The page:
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Come and meet Moonface, Silky and Saucepan Man!
The Enchanted Wood - Enid Blyton
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The Enchanted Wood - Enid Blyton
Advantages: Fantastic imaginative storytelling
As a child, I was infatuated with Enid Blyton's Famous Five books. I read them all, and then again and again and again. I still read them now, every couple of years or so. Blyton was a brilliant children's author. She managed to capture what every child has in abundance: imagination. The Enchanted Wood says it all in the title, really, and she has written another gem here.
Set in an era without TV or computers, where children had to just use their imagination, Blyton's The Enchanted Wood is the precursor to the better know Magic Faraway Tree, and it features three siblings, Jo, Bess and Fanny, as they go away for the holidays to stay with some relatives, and go exploring in the wood nearby. As they do so, they encounter a number of magical creatures and realise that the wood itself is more alive than they could ever have imagined.
Much in the same vein as The Magic Faraway Tree, this book is a series of different adventures that the children find themselves going on, interspersed with the gentle and relatively unimportant linking tale of the three children as they progressively learn more and more about the enchanted wood. It keeps things ticking along nicely, and means that the adventures, different as they are, don't seem to make the book like a series of short story adventures, which essentially they are.
The continuance of these central characters is quite charming, and I'm sure kids can relate to the feelings and desires and excitement that Blyton shows they have for everything around them. We see the kids' excitement when they first discover the Magic Faraway Tree in the heart of the wood. Home to a host of brilliantly created creatures, it showcases Blyton's knack for imaginative writing. We meet Saucepan Man and Moonface among others, and at the very top of the Faraway Tree, where it reaches up into the clouds, there are further adventures as they are transported into different lands.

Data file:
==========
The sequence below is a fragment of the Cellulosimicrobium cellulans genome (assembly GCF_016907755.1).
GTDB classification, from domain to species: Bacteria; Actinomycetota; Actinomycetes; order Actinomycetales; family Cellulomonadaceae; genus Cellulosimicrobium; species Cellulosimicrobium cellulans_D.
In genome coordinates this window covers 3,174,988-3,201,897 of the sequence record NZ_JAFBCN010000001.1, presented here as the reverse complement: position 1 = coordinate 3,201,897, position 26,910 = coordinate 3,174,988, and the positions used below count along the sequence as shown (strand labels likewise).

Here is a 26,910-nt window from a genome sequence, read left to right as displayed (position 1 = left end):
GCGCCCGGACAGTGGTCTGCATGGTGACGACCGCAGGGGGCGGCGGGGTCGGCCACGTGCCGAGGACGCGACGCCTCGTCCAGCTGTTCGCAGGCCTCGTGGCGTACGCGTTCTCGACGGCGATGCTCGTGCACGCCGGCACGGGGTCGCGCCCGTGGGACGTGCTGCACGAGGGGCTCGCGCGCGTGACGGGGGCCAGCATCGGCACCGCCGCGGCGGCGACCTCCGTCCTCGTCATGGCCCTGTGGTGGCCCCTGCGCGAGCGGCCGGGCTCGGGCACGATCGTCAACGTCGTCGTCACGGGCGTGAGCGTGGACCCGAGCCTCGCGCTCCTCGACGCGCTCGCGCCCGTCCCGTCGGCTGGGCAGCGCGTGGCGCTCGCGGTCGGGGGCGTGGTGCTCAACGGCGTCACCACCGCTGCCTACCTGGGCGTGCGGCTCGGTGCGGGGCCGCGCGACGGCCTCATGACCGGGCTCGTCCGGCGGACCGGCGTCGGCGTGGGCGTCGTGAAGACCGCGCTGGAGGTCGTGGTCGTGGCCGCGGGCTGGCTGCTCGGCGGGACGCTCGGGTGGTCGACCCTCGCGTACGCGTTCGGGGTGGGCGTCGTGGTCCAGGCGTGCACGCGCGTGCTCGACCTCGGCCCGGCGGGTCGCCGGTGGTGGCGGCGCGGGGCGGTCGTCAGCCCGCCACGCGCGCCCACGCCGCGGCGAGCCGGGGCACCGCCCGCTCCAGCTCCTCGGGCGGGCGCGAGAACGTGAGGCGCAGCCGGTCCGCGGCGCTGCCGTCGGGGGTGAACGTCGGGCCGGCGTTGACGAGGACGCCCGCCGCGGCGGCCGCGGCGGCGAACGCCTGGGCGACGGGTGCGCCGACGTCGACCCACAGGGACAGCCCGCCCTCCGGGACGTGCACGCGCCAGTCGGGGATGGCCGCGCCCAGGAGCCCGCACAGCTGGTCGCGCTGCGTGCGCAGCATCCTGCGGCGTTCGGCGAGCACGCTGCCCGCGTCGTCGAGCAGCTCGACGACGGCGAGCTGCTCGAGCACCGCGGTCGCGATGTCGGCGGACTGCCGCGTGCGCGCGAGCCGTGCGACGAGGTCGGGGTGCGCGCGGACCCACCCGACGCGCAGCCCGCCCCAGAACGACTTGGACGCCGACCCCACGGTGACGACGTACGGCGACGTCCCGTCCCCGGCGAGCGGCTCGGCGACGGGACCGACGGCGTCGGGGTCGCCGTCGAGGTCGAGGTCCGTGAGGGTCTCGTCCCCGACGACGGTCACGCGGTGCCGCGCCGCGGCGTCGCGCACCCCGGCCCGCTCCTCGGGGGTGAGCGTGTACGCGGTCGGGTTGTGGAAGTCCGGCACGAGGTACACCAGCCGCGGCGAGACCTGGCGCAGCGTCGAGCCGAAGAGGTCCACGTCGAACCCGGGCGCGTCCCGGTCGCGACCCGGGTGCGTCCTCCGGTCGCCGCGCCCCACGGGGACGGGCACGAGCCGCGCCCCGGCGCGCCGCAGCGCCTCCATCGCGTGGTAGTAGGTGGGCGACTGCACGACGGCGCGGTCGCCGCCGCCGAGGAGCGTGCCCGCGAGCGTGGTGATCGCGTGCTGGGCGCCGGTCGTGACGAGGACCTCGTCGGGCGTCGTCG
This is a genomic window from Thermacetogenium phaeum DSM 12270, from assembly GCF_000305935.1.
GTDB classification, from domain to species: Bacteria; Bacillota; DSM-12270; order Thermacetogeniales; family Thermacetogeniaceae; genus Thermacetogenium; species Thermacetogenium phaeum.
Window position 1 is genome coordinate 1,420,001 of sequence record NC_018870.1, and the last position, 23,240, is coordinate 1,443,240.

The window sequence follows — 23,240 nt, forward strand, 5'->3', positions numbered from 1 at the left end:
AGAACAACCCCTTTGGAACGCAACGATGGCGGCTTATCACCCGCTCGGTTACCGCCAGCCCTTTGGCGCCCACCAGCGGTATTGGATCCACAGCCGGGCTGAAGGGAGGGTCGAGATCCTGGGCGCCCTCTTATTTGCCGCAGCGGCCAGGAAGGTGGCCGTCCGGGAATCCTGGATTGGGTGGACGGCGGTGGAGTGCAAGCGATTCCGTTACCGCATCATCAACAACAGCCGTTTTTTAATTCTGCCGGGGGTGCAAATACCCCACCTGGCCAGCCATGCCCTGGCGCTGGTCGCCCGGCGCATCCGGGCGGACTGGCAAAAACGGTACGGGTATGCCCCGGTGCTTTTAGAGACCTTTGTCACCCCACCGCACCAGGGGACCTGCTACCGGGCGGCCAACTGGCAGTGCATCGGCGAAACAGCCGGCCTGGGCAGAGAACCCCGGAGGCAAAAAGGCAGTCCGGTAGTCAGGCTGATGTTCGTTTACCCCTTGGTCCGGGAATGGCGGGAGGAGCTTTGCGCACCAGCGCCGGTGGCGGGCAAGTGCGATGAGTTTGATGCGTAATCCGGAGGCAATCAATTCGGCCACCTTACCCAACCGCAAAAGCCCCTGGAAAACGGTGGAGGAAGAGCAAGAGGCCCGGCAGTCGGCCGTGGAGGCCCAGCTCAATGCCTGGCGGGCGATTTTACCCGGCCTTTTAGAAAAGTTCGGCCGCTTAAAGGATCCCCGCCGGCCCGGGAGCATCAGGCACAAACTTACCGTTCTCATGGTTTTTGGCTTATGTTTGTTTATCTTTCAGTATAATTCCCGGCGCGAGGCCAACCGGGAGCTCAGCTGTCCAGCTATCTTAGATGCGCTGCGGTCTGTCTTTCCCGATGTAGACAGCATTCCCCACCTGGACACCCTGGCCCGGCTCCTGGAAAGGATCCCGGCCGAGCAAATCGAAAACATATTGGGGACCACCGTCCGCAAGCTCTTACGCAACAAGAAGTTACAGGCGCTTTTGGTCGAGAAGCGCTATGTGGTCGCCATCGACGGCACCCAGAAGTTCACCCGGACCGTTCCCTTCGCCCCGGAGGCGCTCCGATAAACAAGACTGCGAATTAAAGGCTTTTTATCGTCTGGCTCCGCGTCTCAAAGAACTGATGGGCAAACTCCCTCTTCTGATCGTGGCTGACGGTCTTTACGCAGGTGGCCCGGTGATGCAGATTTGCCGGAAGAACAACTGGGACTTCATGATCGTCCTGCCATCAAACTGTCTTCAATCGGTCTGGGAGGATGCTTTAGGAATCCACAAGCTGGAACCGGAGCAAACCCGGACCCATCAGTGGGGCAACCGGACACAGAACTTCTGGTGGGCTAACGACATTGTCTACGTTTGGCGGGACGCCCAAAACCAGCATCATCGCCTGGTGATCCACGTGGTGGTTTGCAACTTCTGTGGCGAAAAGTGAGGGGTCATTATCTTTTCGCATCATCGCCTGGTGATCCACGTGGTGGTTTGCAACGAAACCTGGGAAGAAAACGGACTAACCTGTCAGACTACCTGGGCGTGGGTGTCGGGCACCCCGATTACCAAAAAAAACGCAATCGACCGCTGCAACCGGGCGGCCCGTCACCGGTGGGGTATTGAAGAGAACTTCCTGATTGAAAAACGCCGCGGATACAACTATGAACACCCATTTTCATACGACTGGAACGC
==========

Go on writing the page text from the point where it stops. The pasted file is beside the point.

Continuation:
Sheer brilliance! Reading it to our son when he was 4, he was riveted every time we settled down for it. He was so eager to hear more, that he would beg for more at bedtime once we had finished, and he often fell asleep while we were still going. Now he has started reading on his own, and although this is still a little too much for him to attempt without assistance, I feel it won't be long before he goes for it. The writing is not complicated in the slightest. It is intended for kids, and so the sentences are shorter, words less tricky, and the adventure short and to the point. No unnecessary waffling. This would lose the kids as they read, boring them. Blyton is a dab hand at concise yet gripping adventure telling.
I highly recommend this for reading to your kids or for them to read themselves. It's probably more suitable for the younger kids, say up to 10 or so, by which time they'll be more ready for something like Blyton's Famous Five series. But really, there's no age cap on them. Even into their teens, kids may like this book. I still enjoy it now when I read it with our son. I retails for around the £5 mark, or you can try picking up a copy from somewhere. If you're not sure, your local library will no doubt have a copy. Either way, I highly recommend this one.
Summary: Blyton's precursor to The Magic Faraway Tree
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